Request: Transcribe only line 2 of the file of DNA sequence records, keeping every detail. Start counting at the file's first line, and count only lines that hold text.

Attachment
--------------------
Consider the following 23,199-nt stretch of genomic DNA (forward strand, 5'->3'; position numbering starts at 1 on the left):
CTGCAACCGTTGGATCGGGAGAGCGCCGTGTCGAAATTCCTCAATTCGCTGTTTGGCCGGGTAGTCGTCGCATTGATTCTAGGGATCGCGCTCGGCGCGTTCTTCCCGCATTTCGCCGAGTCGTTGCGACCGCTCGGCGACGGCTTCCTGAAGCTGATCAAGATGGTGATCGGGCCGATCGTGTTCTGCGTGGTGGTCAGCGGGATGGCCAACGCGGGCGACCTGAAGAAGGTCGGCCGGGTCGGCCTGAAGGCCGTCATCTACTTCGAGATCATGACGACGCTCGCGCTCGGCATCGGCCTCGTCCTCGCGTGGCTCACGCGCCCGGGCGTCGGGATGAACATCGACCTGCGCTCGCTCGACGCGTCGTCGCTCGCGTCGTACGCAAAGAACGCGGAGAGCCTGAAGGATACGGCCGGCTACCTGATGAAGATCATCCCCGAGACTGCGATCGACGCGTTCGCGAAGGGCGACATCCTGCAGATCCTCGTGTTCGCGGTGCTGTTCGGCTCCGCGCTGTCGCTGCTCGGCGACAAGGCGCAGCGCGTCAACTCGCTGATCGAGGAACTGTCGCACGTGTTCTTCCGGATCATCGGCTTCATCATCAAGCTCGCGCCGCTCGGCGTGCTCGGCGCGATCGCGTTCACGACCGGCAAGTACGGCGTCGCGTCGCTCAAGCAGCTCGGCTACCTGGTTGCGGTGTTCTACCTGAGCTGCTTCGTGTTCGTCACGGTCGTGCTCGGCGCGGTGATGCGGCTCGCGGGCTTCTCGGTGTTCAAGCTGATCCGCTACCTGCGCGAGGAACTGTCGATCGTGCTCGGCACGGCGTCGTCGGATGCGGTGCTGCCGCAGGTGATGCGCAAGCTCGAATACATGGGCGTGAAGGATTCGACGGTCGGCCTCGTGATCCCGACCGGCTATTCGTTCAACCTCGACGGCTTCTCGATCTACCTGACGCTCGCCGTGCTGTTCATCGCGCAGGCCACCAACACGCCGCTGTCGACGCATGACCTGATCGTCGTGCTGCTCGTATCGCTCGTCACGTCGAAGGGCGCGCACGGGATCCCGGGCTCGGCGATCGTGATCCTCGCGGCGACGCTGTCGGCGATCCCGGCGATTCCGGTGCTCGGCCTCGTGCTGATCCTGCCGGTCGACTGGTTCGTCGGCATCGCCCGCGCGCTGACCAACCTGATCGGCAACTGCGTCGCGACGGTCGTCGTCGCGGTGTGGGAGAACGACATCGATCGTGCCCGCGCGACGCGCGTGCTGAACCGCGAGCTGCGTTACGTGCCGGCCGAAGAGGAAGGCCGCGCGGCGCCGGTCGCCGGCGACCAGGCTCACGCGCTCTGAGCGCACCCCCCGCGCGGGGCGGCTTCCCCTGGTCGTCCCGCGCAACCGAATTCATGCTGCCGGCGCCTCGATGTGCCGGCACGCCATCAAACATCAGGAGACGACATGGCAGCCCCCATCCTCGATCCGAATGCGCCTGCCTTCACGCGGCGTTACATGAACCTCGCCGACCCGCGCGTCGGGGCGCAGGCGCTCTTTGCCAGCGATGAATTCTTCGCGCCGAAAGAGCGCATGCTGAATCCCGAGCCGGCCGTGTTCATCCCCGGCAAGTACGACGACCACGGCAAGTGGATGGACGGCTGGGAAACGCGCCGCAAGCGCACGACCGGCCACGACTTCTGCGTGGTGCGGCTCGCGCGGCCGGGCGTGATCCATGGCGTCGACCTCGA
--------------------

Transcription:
CTGCAACCGTTGGATCGGGAGAGCGCCGTGTCGAAATTCCTCAATTCGCTGTTTGGCCGGGTAGTCGTCGCATTGATTCTAGGGATCGCGCTCGGCGCGTTCTTCCCGCATTTCGCCGAGTCGTTGCGACCGCTCGGCGACGGCTTCCTGAAGCTGATCAAGATGGTGATCGGGCCGATCGTGTTCTGCGTGGTGGTCAGCGGGATGGCCAACGCGGGCGACCTGAAGAAGGTCGGCCGGGTCGGCCTGAAGGCCGTCATCTACTTCGAGATCATGACGACGCTCGCGCTCGGCATCGGCCTCGTCCTCGCGTGGCTCACGCGCCCGGGCGTCGGGATGAACATCGACCTGCGCTCGCTCGACGCGTCGTCGCTCGCGTCGTACGCAAAGAACGCGGAGAGCCTGAAGGATACGGCCGGCTACCTGATGAAGATCATCCCCGAGACTGCGATCGACGCGTTCGCGAAGGGCGACATCCTGCAGATCCTCGTGTTCGCGGTGCTGTTCGGCTCCGCGCTGTCGCTGCTCGGCGACAAGGCGCAGCGCGTCAACTCGCTGATCGAGGAACTGTCGCACGTGTTCTTCCGGATCATCGGCTTCATCATCAAGCTCGCGCCGCTCGGCGTGCTCGGCGCGATCGCGTTCACGACCGGCAAGTACGGCGTCGCGTCGCTCAAGCAGCTCGGCTACCTGGTTGCGGTGTTCTACCTGAGCTGCTTCGTGTTCGTCACGGTCGTGCTCGGCGCGGTGATGCGGCTCGCGGGCTTCTCGGTGTTCAAGCTGATCCGCTACCTGCGCGAGGAACTGTCGATCGTGCTCGGCACGGCGTCGTCGGATGCGGTGCTGCCGCAGGTGATGCGCAAGCTCGAATACATGGGCGTGAAGGATTCGACGGTCGGCCTCGTGATCCCGACCGGCTATTCGTTCAACCTCGACGGCTTCTCGATCTACCTGACGCTCGCCGTGCTGTTCATCGCGCAGGCCACCAACACGCCGCTGTCGACGCATGACCTGATCGTCGTGCTGCTCGTATCGCTCGTCACGTCGAAGGGCGCGCACGGGATCCCGGGCTCGGCGATCGTGATCCTCGCGGCGACGCTGTCGGCGATCCCGGCGATTCCGGTGCTCGGCCTCGTGCTGATCCTGCCGGTCGACTGGTTCGTCGGCATCGCCCGCGCGCTGACCAACCTGATCGGCAACTGCGTCGCGACGGTCGTCGTCGCGGTGTGGGAGAACGACATCGATCGTGCCCGCGCGACGCGCGTGCTGAACCGCGAGCTGCGTTACGTGCCGGCCGAAGAGGAAGGCCGCGCGGCGCCGGTCGCCGGCGACCAGGCTCACGCGCTCTGAGCGCACCCCCCGCGCGGGGCGGCTTCCCCTGGTCGTCCCGCGCAACCGAATTCATGCTGCCGGCGCCTCGATGTGCCGGCACGCCATCAAACATCAGGAGACGACATGGCAGCCCCCATCCTCGATCCGAATGCGCCTGCCTTCACGCGGCGTTACATGAACCTCGCCGACCCGCGCGTCGGGGCGCAGGCGCTCTTTGCCAGCGATGAATTCTTCGCGCCGAAAGAGCGCATGCTGAATCCCGAGCCGGCCGTGTTCATCCCCGGCAAGTACGACGACCACGGCAAGTGGATGGACGGCTGGGAAACGCGCCGCAAGCGCACGACCGGCCACGACTTCTGCGTGGTGCGGCTCGCGCGGCCGGGCGTGATCCATGGCGTCGACCTCGA